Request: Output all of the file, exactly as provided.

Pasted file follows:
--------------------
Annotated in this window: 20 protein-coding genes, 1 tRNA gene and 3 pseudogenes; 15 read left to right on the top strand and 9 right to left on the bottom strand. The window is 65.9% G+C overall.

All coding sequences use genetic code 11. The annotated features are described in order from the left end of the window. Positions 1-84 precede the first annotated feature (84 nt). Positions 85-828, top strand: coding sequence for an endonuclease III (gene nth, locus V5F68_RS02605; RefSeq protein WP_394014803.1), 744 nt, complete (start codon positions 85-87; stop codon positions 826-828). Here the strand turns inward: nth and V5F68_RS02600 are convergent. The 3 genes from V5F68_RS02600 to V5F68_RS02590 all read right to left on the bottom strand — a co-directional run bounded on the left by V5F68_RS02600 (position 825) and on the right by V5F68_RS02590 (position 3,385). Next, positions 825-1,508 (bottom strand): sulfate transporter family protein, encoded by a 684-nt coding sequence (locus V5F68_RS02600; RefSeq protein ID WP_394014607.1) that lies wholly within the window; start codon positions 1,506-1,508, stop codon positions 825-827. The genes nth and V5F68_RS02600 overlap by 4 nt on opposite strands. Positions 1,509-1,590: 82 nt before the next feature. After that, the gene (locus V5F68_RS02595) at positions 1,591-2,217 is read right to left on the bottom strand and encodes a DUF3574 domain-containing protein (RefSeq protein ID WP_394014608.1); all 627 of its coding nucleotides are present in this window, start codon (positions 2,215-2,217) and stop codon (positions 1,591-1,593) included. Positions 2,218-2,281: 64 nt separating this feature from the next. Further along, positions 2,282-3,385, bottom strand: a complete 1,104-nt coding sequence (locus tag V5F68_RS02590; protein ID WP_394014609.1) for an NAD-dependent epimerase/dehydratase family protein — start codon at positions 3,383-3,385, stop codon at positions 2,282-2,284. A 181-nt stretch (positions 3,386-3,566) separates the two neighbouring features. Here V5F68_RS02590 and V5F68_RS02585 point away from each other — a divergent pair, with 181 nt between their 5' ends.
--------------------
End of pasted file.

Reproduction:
Annotated in this window: 20 protein-coding genes, 1 tRNA gene and 3 pseudogenes; 15 read left to right on the top strand and 9 right to left on the bottom strand. The window is 65.9% G+C overall.

All coding sequences use genetic code 11. The annotated features are described in order from the left end of the window. Positions 1-84 precede the first annotated feature (84 nt). Positions 85-828, top strand: coding sequence for an endonuclease III (gene nth, locus V5F68_RS02605; RefSeq protein WP_394014803.1), 744 nt, complete (start codon positions 85-87; stop codon positions 826-828). Here the strand turns inward: nth and V5F68_RS02600 are convergent. The 3 genes from V5F68_RS02600 to V5F68_RS02590 all read right to left on the bottom strand — a co-directional run bounded on the left by V5F68_RS02600 (position 825) and on the right by V5F68_RS02590 (position 3,385). Next, positions 825-1,508 (bottom strand): sulfate transporter family protein, encoded by a 684-nt coding sequence (locus V5F68_RS02600; RefSeq protein ID WP_394014607.1) that lies wholly within the window; start codon positions 1,506-1,508, stop codon positions 825-827. The genes nth and V5F68_RS02600 overlap by 4 nt on opposite strands. Positions 1,509-1,590: 82 nt before the next feature. After that, the gene (locus V5F68_RS02595) at positions 1,591-2,217 is read right to left on the bottom strand and encodes a DUF3574 domain-containing protein (RefSeq protein ID WP_394014608.1); all 627 of its coding nucleotides are present in this window, start codon (positions 2,215-2,217) and stop codon (positions 1,591-1,593) included. Positions 2,218-2,281: 64 nt separating this feature from the next. Further along, positions 2,282-3,385, bottom strand: a complete 1,104-nt coding sequence (locus tag V5F68_RS02590; protein ID WP_394014609.1) for an NAD-dependent epimerase/dehydratase family protein — start codon at positions 3,383-3,385, stop codon at positions 2,282-2,284. A 181-nt stretch (positions 3,386-3,566) separates the two neighbouring features. Here V5F68_RS02590 and V5F68_RS02585 point away from each other — a divergent pair, with 181 nt between their 5' ends.